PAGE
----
This is grammatically incorrect since according to the Qur'aanic principle of mooghayaraa (differentiation), coupled words do not mean the same thing and indeed the Glorious Qur’aan is far above such mistakes.
Allaah (Exalted is He) says:
Do they not then consider the Qur'aan carefully? Had it been from other than Allaah, they would surely have found therein much contradiction.(Soorah An Nisaa: 82)
Myth #3 The Glorious Qur’aan does not need any explanation; it is complete.
The Quraniyyah group often introduce this claim to establish that the Glorious Qur’aan does not need any expounding based on a couple of ayaat. They seemingly twist the tafseer of these ayaat and introduce their distorted interpretation.
The revelation (wahy) is one, meaning that they come from same source, but are distinguished between the unrecited wahy (ghayr matluww) which is the Sunnah and the recited wahy (wahy matluww) which is the Glorious Qur’aan.
Allaah (Exalted is He) says:
He does not speak from his desires, Verily it is inspiration (unrecited revelation) which has been revealed. (Soorah an-Najm:3-4)
Imaam Ahmad ibn Hanbal (may Allaah have mercy on him) mentions in his treatise:
And the Sunnah with us are the aathaar (narrations) of the Messenger of Allaah (Peace and blessings of Allaah be upon him) and the Sunnah explains and clarifies the Qur’aan. It is the guide to the Qur’aan [containing evidences and indications as to its meanings and correct interpretations.]
Hassaan ibn Atiyyah said,
Jibreel used to descend upon the Messenger of Allaah with the Sunnah just as he used to descend with the Qur’aan.
Reported in Ash-Sharh wal-Ibaanah of Ibn Battah, p. and Majmoo’ul-Fataawaa of Shaikhul-Islaam Ibn Taymiyyah, 3/366.
Ibn Katheer said,
The Sunnah is decisive over the Book of Allaah.
Reported in ad-Daarimee, 1/144 and Ash-Sharh wal-lbaanah of Ibn Battah
Al-Suyuti says that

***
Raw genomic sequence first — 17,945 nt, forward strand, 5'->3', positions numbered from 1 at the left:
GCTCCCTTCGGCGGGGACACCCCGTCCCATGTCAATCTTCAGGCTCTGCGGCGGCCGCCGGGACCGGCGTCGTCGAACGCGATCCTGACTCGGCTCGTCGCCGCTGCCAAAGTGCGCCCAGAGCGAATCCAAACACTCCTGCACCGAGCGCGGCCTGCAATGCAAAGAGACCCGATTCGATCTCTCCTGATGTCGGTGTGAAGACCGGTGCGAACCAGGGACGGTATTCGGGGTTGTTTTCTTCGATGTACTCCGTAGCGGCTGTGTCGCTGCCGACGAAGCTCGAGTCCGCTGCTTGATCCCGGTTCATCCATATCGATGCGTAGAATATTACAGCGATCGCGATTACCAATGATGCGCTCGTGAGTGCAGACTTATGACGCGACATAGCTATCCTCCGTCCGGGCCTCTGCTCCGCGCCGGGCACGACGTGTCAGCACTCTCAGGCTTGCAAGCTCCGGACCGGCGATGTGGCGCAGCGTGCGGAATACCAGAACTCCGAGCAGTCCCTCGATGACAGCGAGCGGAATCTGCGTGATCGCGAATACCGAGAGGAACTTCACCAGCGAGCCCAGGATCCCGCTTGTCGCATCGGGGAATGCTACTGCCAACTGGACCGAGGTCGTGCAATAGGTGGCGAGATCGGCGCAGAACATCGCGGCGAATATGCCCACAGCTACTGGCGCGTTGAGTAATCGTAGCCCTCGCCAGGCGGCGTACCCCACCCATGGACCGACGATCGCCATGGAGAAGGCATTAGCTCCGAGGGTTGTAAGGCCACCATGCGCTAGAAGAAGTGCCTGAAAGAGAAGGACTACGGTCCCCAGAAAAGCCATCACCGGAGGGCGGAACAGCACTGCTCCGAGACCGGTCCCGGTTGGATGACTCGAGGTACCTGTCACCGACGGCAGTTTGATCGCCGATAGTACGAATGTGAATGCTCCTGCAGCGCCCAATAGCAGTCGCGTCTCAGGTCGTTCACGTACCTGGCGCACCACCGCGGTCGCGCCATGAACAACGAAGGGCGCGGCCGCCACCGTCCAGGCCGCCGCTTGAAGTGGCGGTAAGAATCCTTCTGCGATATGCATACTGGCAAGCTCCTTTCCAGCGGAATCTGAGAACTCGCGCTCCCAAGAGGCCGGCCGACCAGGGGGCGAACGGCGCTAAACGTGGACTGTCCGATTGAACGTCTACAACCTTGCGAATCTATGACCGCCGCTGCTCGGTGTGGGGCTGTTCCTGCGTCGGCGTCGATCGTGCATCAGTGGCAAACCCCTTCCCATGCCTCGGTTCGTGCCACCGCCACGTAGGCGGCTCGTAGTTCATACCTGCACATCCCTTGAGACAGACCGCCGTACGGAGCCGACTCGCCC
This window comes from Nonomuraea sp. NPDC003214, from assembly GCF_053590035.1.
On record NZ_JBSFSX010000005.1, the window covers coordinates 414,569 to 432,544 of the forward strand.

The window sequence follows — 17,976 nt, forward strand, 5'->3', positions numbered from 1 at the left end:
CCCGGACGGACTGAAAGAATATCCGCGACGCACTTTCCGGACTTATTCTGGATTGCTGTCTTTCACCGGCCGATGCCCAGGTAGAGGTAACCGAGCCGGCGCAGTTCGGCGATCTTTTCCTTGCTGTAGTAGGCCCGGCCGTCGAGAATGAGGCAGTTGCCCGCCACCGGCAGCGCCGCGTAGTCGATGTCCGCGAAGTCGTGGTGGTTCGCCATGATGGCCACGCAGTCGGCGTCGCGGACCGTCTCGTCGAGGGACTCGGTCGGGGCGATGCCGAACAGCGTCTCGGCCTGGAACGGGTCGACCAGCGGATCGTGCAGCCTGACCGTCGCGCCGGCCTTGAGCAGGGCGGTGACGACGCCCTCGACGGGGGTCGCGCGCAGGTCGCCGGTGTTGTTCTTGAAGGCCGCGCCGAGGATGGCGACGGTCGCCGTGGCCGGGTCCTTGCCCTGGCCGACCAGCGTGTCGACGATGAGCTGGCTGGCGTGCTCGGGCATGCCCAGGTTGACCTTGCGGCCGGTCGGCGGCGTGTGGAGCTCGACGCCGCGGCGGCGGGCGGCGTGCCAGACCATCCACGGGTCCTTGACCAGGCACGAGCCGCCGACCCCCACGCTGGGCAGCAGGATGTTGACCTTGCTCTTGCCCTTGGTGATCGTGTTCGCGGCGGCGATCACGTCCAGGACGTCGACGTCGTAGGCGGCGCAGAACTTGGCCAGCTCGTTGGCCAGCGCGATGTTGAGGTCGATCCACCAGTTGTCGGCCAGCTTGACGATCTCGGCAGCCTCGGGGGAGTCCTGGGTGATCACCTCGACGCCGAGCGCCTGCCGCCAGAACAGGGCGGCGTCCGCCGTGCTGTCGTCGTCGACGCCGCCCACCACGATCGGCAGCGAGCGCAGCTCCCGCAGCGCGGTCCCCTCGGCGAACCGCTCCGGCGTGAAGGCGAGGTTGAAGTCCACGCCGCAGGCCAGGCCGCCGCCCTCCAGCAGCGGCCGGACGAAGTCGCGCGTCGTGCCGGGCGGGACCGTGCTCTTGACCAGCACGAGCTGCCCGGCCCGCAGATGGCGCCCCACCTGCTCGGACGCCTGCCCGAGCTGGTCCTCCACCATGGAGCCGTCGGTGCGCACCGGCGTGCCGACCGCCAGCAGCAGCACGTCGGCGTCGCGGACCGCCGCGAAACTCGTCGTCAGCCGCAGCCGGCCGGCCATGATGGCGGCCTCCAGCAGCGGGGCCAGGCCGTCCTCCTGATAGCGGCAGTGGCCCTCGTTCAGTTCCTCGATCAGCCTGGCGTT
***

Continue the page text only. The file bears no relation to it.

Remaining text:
if one seeks the Quraan, he shall seek 'sunnah' because it is the commentary of the Quraan and its explanation
that the sunnah is a Judge upon the Qur'aan and not the Qur'aan upon Sunnah. (Musnad Daarimi)
Imaam Ghazzaali says:
Allaah does not have two words, one in the Quraanic style which we are bidden to recite publicly, and called the Qur'aan, while the other word is not Qur'aan. Allaah has but one word which differs only in the mode of its expression. On occasions Allaah indicates His word by the Qur'aan; on others, by words in another style, not publicly recited (Sunnah), and called it the Sunnah. Both are mediated by the Prophet. (Mustasfa 1.125)
Ibn Khaldun explains:
The basis of all the traditional sciences is the legal material of the Qur'aan and the sunnah of the Prophet, which is the Shariah given us by Allaah and His Messenger, as well as the sciences connected with that material, by means of which we are enabled to use it. This, further, requires as auxiliary sciences the sciences of the Arabic language [that is, grammar, rhetoric, lexicography, etc.]. Arabic is the language of Islaam and the Qur'an was revealed in it.
The different kinds of traditional sciences are numerous, because it is the duty of the responsible Muslim to know the legal obligations Allaah placed upon him and upon his fellow men. The are derived from the Qur'aan and the sunnah of the Prophet, either from the text itself or through general consensus, or a combination of the two. Thus he must first study the explicit wordingof the Quran. This is the science of Qur'aan interpretation. Then he must study the Quran, both with reference to the manner in which it has been transmitted and related on the authority of the Prophet who brought it from Allaah, and with reference to the differences in the readings of the Quran readers. This is the science of Quranic "reading."
Without the unrecited wahy (sunnah), some of the provisions of the Shariah would have been left untouched or subjected to everyone’s opinion irrespective of their knowledge. To name an example: the command to establish the second pillar which is the salaah.
Allaah (Exalted is He) has ordered more than 73 times to observe it and yet the explanation is nowhere mentioned in the Glorious Qur’aan. Hence, through the sunnah of the Prophet, we learn the exact way of observing the salaah.
Ibn Abbaas (may Allaah be pleased with him) summed up the different aspects of explanations: